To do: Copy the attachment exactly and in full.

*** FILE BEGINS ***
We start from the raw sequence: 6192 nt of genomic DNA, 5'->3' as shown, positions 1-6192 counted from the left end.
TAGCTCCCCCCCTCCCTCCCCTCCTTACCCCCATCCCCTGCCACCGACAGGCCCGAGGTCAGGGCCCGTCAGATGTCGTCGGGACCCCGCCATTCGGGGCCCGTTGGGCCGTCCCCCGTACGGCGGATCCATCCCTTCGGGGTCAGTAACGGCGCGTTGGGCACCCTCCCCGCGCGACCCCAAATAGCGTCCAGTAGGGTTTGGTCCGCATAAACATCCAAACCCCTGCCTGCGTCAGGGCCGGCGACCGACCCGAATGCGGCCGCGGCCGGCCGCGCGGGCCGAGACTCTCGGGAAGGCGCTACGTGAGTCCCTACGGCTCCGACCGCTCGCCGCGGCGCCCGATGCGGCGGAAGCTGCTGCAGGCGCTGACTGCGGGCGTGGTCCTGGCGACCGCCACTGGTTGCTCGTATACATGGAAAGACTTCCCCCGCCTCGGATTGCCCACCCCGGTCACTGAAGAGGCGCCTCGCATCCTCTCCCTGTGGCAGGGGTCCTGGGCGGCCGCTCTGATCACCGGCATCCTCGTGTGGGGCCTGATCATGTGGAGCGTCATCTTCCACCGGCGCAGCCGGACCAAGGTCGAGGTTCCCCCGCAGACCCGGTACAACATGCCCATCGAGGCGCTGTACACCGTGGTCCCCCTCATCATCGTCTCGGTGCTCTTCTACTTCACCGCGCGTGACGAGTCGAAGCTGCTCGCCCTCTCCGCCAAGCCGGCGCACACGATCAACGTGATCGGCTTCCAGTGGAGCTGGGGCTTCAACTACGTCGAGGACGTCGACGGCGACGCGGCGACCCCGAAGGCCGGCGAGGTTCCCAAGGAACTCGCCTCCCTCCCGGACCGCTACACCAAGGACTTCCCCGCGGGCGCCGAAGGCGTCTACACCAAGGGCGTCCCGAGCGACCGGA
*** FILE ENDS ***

We start from the raw sequence: 6192 nt of genomic DNA, 5'->3' as shown, positions 1-6192 counted from the left end.
TAGCTCCCCCCCTCCCTCCCCTCCTTACCCCCATCCCCTGCCACCGACAGGCCCGAGGTCAGGGCCCGTCAGATGTCGTCGGGACCCCGCCATTCGGGGCCCGTTGGGCCGTCCCCCGTACGGCGGATCCATCCCTTCGGGGTCAGTAACGGCGCGTTGGGCACCCTCCCCGCGCGACCCCAAATAGCGTCCAGTAGGGTTTGGTCCGCATAAACATCCAAACCCCTGCCTGCGTCAGGGCCGGCGACCGACCCGAATGCGGCCGCGGCCGGCCGCGCGGGCCGAGACTCTCGGGAAGGCGCTACGTGAGTCCCTACGGCTCCGACCGCTCGCCGCGGCGCCCGATGCGGCGGAAGCTGCTGCAGGCGCTGACTGCGGGCGTGGTCCTGGCGACCGCCACTGGTTGCTCGTATACATGGAAAGACTTCCCCCGCCTCGGATTGCCCACCCCGGTCACTGAAGAGGCGCCTCGCATCCTCTCCCTGTGGCAGGGGTCCTGGGCGGCCGCTCTGATCACCGGCATCCTCGTGTGGGGCCTGATCATGTGGAGCGTCATCTTCCACCGGCGCAGCCGGACCAAGGTCGAGGTTCCCCCGCAGACCCGGTACAACATGCCCATCGAGGCGCTGTACACCGTGGTCCCCCTCATCATCGTCTCGGTGCTCTTCTACTTCACCGCGCGTGACGAGTCGAAGCTGCTCGCCCTCTCCGCCAAGCCGGCGCACACGATCAACGTGATCGGCTTCCAGTGGAGCTGGGGCTTCAACTACGTCGAGGACGTCGACGGCGACGCGGCGACCCCGAAGGCCGGCGAGGTTCCCAAGGAACTCGCCTCCCTCCCGGACCGCTACACCAAGGACTTCCCCGCGGGCGCCGAAGGCGTCTACACCAAGGGCGTCCCGAGCGACCGGA